How does time in care impact young people’s educational attainment?

Looked after children are one of the groups most at risk of poor outcomes. At the same time, the number of children looked after by their local authority in England has increased every year since 2008: from 2020 to 2021 the number increased by 2% to 82,170.

In terms of educational outcomes specifically, looked after children are normally among the lowest-performing groups. In 2019, 37% of looked after children in England (defined here as those looked after comtinuously for at least 12 months) reached the expected standard for reading, writing, and mathematics at key stage 2, compared to 65% of non-looked after children. Looked after children’s average attainment 8 score - which measures the average achievement of pupils across a set of eight GCSE subjects - was 19.1, compared to 44.6 for the general population.

This educational attainment gap widens with age. In 2021, 6% of 19-21-year-old care leavers in England were in higher education. However, data from the Universities and Colleges Admissions Service (UCAS) shows that 37.9% of the entire UK 18-year-old population started a full-time undergraduate course in 2021.

Many factors can affect looked after children’s attainment

The relationship between having care experience and poor educational attainment can be partly explained by looked after children’s individual characteristics, family risk factors, pre-care experiences, and school absences.

Children’s individual characteristics can include having special educational needs and disabilities (SEND). In 2013, 60% of looked after children at age 16 were recorded as having SEND, compared to 16% of those who were not looked after. Specific types of SEND were also overrepresented among looked after children. For example, over half of looked after children had a behavioural, emotional, or social difficulty, while for the general population the proportion was one-quarter.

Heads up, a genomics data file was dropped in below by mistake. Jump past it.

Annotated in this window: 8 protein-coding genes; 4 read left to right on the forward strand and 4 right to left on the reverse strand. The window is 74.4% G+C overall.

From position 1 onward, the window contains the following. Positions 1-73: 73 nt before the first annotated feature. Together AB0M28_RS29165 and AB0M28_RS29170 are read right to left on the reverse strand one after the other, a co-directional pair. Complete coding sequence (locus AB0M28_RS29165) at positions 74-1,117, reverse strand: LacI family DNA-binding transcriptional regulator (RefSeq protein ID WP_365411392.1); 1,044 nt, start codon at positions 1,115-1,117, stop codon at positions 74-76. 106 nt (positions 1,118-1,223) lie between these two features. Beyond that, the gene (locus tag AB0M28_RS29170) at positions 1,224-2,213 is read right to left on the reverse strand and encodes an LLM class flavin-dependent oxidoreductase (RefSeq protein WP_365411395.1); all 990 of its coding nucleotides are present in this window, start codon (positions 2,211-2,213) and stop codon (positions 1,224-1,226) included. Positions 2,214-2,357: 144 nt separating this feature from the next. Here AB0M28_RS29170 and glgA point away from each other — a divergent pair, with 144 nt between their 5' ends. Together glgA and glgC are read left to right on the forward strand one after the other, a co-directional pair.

Similarly, family risk factors such as poverty or maltreatment are also correlated with lower educational attainment. Like SEND, family poverty is disproportionately high for looked after children. Child abuse or neglect is cited as the most common reason to enter care. Both of these factors can negatively affect educational outcomes.

It is not unusual for looked after children to change schools, especially during secondary education; to have unauthorised absences and exclusions from school; and to go to non-mainstream schools (such as special schools, pupil referral units, and alternative provisions). 

How this project will make a difference

In this project, I plan to use the Growing Up in England dataset to examine the causal effect of being in care on educational attainment. I will also identify elements of care experience that may influence looked after children’s educational attainment.

I expect that my research will provide insights into children’s experiences of care (such as placement stability), the age they enter the care system, the length of their time in care, and the type of school they attend. I will analyse how these factors influence their educational performance and attainment. My findings and recommendations could provide valuable guidance to policymakers and practitioners on designing a proactive care system that supports looked after children to succeed.

These findings may also be of interest to the public, identifying which groups of children are disadvantaged in terms of educational performance and attainment. For example, children from certain ethnic and socioeconomic backgrounds and those with experiences of school changes and absences may experience poorer academic outcomes than their peers. Understanding these patterns can help ensure that support is directed to those who need it.




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